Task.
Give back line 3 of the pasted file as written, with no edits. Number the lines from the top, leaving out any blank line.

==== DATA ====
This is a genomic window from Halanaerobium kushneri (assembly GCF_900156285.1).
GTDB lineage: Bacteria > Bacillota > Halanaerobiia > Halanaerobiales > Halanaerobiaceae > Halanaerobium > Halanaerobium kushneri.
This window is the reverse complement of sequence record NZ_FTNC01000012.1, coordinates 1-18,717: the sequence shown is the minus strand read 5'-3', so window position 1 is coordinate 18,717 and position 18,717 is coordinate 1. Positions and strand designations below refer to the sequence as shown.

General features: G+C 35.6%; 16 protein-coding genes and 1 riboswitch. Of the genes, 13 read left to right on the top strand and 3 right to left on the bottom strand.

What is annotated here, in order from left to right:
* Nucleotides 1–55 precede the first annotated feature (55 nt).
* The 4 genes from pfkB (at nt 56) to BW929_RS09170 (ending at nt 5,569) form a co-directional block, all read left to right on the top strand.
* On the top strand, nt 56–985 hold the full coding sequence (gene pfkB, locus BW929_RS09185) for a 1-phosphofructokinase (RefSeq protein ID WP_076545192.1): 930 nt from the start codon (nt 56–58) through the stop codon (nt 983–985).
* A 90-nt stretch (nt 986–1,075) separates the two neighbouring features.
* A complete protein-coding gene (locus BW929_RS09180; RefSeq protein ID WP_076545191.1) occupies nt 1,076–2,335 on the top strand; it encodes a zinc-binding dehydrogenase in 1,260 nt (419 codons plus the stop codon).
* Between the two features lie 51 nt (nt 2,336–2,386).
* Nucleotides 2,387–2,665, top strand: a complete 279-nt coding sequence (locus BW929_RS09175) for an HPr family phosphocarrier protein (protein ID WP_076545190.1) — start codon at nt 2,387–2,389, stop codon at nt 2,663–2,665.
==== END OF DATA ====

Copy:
This window is the reverse complement of sequence record NZ_FTNC01000012.1, coordinates 1-18,717: the sequence shown is the minus strand read 5'-3', so window position 1 is coordinate 18,717 and position 18,717 is coordinate 1. Positions and strand designations below refer to the sequence as shown.